By Tia Davison
British Columbia’s Cariboo Chilcotin Coast is a wild, uncrowded, and vast region full of epic scenery and unmatched adventure, but did you know that you can explore these roads less travelled entirely with an Electric Vehicle (EV)? Thanks to the average range of new EVs being around 440 km (273 mi) and BC’s increasing push for more electric car charging stations, gone are the days when EV travelling was limited to the city. With over 15 charging stations, taking a road trip in an electric car through the Cariboo Chilcotin Coast has never been more possible. Come take an environmentally-friendly drive for yourself and discover how this place truly is a “Land Without Limits.”
THE CARIBOO GOLD RUSH TRAIL & SOUTH CHILCOTIN
The Gold Rush Trail is history shaped by nature, and its stories are told through the very scenery and characters you meet along the way. If you’re starting your journey in the Lower Mainland, you may not know that you are actually starting your journey at the mouth of the Fraser River itself, a river you’ll follow for much of this journey, and a waterway of significant importance to ecological, Indigenous, and colonial history. This incredibly scenic trip climbs through the Fraser Canyon, past farmlands and geological wonders as BC’s founding history is connected through Indigenous experiences, historic sites, museums, and adventure activities.
Accessed from Vancouver via the Whistler BC-99 N route or the Fraser Canyon Trans-Canada Hwy, Lillooet is a great spot for an adventurous weekend away or a pit stop along the rest of your journey. Lillooet is an undiscovered destination home to Indigenous experience tours, two wineries, and affordable accommodations. Summer hiking, biking, canoeing or kayaking in the surrounding rugged mountains and lakes is a must. And for those looking for a bit less action, take in the culture and traditions of the St?t’imc (stat-lee-um) First Nation, book a round of golf at the Sheep’s Pasture Golf Course or learn about Cariboo Gold Rush history at the Lillooet Museum and Visitor Centre. Please make note that if you’re putting together an EV trip plan heading west to South Chilcotin Mountains Provincial Park or Gold Bridge, use Lillooet as your last charging point.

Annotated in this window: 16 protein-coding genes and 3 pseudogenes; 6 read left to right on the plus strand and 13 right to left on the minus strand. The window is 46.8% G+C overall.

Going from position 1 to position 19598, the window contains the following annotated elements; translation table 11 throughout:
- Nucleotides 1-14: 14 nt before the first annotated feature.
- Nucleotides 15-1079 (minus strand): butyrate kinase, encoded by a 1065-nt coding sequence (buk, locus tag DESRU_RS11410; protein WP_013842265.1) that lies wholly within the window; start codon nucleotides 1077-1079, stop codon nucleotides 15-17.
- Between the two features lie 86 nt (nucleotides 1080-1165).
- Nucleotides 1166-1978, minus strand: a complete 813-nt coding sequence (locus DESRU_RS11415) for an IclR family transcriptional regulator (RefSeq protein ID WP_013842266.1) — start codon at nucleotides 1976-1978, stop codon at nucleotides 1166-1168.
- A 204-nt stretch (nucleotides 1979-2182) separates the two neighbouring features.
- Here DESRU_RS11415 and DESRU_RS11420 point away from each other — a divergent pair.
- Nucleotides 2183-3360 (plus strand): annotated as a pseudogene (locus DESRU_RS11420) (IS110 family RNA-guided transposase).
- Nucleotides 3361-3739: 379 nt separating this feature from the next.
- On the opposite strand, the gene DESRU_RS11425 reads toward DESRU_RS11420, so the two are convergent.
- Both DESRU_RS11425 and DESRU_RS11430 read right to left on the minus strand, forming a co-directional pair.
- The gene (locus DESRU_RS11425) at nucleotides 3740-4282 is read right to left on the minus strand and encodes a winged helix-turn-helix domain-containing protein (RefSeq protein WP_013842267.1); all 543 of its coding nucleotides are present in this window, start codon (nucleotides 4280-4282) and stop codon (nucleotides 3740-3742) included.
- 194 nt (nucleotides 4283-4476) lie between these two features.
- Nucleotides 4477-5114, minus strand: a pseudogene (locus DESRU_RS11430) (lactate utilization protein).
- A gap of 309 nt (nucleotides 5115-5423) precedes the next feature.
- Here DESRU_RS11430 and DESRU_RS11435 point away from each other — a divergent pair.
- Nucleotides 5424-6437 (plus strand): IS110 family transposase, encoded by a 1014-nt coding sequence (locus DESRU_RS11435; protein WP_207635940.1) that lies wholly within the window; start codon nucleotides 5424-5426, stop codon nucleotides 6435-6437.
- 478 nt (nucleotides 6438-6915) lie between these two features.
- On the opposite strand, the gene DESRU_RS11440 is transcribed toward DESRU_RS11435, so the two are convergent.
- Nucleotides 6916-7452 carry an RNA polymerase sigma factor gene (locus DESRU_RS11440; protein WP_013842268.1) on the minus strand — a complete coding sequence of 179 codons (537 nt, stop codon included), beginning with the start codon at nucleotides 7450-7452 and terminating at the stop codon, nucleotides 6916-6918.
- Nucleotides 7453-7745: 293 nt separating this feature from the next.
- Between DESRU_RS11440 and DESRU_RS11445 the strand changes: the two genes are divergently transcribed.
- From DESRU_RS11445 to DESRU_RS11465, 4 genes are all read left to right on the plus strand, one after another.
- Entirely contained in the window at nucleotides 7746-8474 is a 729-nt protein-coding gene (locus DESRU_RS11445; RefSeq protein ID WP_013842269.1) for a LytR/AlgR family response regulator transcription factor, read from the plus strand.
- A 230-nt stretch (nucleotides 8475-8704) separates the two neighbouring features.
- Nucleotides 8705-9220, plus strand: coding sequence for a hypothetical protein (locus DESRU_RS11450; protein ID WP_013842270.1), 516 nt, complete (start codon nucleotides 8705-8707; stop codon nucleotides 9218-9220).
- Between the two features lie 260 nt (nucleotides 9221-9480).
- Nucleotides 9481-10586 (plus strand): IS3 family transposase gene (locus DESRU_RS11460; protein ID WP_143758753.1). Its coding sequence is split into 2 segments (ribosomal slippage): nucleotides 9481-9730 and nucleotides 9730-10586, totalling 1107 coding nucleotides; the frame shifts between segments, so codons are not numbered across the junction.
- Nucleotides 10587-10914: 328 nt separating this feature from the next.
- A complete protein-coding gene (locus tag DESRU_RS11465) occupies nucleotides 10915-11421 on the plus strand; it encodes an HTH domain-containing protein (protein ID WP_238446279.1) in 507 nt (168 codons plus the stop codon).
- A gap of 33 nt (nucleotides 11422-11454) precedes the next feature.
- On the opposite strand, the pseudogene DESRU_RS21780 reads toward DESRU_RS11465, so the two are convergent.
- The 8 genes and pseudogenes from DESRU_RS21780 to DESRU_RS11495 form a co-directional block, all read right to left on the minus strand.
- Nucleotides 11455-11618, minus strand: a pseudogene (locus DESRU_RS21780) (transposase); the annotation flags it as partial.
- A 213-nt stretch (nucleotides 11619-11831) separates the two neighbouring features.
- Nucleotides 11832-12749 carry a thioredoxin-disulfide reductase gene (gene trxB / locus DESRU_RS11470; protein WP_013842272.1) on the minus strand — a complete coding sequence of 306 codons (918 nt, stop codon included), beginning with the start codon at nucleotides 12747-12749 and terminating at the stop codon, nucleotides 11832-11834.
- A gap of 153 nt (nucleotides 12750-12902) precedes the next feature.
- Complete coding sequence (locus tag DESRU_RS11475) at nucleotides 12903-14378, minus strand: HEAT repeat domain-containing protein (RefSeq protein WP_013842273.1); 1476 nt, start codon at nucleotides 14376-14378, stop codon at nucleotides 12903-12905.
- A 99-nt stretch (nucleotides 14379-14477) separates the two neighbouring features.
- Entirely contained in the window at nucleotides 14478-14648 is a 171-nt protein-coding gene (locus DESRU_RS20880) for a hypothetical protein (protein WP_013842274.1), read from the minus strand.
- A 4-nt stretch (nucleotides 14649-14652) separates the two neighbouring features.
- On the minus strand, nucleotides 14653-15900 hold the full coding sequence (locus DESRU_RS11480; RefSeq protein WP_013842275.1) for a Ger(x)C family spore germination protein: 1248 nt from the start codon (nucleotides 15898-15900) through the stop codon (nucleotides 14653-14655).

Recharge at: Retasket Lodge & RV Park (J-1772 Plug), Old Mill Plaza (Coming Soon – CCS/SAE & CHAdeMO Plugs)
A little over an hour from Lillooet, Clinton is both an outdoor enthusiasts dream and geological wonderland. Go for a bike ride on some of their famous gravel roads or visit nearby Chasm Provincial Park to see for yourself the awe-inspiring colourful lava flow layers. If you’re looking to stay directly in-town, Clinton’s own unique limestone mountains are a sight to see. You can also swim, kayak, canoe or fish on Kelly Lake which is famous for its rare black coral deposits that have even piqued the interest of NASA and the Canadian Space Agency. Following all the exercise, slow down for a while and explore Clinton’s quaint historical town. Visit local heritage buildings, stroll past antique shops, or venture out to one of the nearby guest ranches where you can spend your time taking in authentic cowboy culture and some pampering spa time.
LAND OF HIDDEN WATERS
Loved by fishers, paddlers, and adventurers alike, BC’s Land of Hidden Waters surrounds parts of the Gold Rush Trail and BC’s famed “Fishing Highway 24” – this area also provides ample opportunities for outdoor activities and experiences in nature. Countless lakes, lodges, fishing resorts, mountains, parks and small communities branch off the route, making it easy to plan a road-trip with your electric car here. There are so many lakes in this region, a little saying has been coined! “Fish [paddle or swim] a lake a day for every day you stay!” With the highway stretching 97 km (60 mi) from its start in 93 Mile on Highway 97 and ending in Little Fort on Highway 5, it’s a doable range for most EVs. We recommend charging in Little Fort or 70 Mile House before venturing this way, just in case you want to make a detour!
70 Mile House